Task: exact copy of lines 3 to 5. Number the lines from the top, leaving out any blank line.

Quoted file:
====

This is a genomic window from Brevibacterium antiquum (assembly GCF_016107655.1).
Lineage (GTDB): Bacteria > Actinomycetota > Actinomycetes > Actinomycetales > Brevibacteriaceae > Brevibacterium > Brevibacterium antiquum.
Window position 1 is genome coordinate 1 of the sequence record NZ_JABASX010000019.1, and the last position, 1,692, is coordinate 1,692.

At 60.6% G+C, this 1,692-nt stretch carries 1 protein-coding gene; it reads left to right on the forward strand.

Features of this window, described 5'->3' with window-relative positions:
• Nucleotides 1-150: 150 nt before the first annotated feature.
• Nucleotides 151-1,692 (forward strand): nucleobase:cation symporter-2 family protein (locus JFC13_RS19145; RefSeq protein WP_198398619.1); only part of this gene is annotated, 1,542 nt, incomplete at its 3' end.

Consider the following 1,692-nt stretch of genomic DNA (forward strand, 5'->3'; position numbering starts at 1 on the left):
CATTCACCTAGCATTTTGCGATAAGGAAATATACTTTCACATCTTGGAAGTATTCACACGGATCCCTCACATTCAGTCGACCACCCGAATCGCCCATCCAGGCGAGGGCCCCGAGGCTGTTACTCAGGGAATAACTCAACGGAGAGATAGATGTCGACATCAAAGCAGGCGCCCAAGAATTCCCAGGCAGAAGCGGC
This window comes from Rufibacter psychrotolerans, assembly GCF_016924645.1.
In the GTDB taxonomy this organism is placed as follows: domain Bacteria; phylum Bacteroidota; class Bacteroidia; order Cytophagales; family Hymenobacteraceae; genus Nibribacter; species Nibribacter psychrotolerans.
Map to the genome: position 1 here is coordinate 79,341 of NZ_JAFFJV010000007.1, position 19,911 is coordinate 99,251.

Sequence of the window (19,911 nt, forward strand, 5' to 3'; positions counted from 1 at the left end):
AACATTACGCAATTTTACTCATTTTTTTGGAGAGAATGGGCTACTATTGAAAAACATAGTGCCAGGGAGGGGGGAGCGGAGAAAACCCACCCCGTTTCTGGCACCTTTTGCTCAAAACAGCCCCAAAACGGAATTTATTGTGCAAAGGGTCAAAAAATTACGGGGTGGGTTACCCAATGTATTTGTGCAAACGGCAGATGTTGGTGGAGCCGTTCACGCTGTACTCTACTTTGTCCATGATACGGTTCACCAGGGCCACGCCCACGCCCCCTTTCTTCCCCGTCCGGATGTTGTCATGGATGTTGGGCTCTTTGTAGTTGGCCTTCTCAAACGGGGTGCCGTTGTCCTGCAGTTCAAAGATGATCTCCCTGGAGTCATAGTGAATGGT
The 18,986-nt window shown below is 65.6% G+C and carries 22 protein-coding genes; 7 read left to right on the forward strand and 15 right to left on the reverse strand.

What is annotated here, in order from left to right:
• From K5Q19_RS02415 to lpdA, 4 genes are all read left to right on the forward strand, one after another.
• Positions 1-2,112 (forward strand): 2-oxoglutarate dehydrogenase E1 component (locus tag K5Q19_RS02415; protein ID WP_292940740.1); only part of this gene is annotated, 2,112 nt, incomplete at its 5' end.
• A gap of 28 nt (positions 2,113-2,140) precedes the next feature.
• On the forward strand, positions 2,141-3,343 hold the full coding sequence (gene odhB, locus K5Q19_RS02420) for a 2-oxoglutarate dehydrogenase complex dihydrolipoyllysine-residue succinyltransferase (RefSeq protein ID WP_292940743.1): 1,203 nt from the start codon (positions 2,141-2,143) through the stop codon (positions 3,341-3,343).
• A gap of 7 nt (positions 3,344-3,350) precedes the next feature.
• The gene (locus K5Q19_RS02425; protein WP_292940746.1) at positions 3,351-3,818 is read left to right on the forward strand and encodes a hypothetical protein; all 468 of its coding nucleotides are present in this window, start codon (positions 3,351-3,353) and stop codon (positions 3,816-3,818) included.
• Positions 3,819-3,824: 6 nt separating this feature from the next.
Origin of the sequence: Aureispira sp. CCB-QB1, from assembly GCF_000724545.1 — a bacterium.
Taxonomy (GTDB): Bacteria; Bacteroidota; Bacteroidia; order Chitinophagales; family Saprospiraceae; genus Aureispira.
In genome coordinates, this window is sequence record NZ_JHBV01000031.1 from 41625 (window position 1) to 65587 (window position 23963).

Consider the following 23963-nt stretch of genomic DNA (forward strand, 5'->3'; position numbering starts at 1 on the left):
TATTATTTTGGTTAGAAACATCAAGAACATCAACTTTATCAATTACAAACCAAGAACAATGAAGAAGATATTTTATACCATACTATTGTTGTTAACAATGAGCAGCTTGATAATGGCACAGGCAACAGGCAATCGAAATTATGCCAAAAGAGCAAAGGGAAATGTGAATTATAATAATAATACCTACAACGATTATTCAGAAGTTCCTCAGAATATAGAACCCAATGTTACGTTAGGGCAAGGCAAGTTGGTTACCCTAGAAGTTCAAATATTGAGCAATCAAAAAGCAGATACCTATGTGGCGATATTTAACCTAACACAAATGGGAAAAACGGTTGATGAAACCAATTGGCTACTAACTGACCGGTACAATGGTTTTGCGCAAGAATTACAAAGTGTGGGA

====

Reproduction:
Window position 1 is genome coordinate 1 of the sequence record NZ_JABASX010000019.1, and the last position, 1,692, is coordinate 1,692.

At 60.6% G+C, this 1,692-nt stretch carries 1 protein-coding gene; it reads left to right on the forward strand.

Features of this window, described 5'->3' with window-relative positions: